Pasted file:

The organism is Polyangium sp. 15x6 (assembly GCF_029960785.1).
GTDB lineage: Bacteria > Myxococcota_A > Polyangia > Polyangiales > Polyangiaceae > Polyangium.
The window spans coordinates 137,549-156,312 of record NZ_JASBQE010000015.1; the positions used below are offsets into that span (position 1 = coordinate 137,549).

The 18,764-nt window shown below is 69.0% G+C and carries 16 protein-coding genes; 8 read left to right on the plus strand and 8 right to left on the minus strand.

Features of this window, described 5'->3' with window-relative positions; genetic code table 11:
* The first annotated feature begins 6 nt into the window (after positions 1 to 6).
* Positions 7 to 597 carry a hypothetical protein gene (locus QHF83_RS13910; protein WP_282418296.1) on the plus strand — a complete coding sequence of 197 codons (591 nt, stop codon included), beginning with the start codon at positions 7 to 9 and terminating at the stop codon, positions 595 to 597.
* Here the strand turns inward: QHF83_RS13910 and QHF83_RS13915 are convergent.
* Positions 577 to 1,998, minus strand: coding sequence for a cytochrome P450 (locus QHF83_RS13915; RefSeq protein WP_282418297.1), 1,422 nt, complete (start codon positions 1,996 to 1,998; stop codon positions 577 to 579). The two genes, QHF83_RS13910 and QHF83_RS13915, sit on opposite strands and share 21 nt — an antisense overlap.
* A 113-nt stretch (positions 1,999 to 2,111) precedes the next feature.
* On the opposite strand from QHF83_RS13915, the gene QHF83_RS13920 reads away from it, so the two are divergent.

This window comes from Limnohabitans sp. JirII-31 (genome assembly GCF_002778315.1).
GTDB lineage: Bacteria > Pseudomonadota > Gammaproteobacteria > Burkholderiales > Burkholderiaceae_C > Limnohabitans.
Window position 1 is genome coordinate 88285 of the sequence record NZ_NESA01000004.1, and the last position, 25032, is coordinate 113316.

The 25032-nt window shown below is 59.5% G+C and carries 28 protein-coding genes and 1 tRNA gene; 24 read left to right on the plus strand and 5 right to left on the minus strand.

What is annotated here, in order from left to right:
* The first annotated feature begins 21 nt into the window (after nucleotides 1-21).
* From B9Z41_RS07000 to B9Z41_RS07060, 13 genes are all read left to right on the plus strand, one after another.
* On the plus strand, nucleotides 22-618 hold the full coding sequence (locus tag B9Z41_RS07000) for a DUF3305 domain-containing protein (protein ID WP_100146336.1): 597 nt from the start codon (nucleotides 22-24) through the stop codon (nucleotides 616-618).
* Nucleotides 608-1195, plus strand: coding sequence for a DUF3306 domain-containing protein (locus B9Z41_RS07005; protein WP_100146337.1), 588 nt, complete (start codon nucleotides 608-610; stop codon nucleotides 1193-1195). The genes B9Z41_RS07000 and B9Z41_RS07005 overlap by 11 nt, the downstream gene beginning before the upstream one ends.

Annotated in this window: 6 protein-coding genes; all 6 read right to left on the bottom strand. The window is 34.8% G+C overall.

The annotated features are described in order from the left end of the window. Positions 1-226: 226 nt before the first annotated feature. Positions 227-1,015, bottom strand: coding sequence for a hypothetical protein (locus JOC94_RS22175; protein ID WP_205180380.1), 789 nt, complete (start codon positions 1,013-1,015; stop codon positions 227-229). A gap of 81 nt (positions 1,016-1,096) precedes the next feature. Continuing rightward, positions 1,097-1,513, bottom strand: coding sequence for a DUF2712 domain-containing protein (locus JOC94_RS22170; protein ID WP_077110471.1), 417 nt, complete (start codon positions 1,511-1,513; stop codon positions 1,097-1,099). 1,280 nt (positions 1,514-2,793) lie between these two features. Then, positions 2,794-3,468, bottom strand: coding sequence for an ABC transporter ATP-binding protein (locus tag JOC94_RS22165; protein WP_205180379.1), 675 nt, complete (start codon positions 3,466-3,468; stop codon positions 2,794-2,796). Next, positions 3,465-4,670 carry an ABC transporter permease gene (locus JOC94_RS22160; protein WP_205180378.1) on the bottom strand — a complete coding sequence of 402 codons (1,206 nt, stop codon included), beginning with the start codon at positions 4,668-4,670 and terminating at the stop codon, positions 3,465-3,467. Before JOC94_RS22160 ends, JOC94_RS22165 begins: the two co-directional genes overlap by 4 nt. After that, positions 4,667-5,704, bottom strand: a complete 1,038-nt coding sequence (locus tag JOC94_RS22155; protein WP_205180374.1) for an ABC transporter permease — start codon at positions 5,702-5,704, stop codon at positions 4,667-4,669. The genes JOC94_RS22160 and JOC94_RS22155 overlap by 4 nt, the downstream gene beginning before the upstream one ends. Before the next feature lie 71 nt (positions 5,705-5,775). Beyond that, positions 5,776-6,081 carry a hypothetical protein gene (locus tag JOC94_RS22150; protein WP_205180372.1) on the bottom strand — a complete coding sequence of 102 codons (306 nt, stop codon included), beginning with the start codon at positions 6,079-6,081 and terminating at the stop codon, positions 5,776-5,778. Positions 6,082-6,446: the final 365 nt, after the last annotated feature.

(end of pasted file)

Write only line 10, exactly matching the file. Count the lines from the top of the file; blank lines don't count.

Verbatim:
* A 113-nt stretch (positions 1,999 to 2,111) precedes the next feature.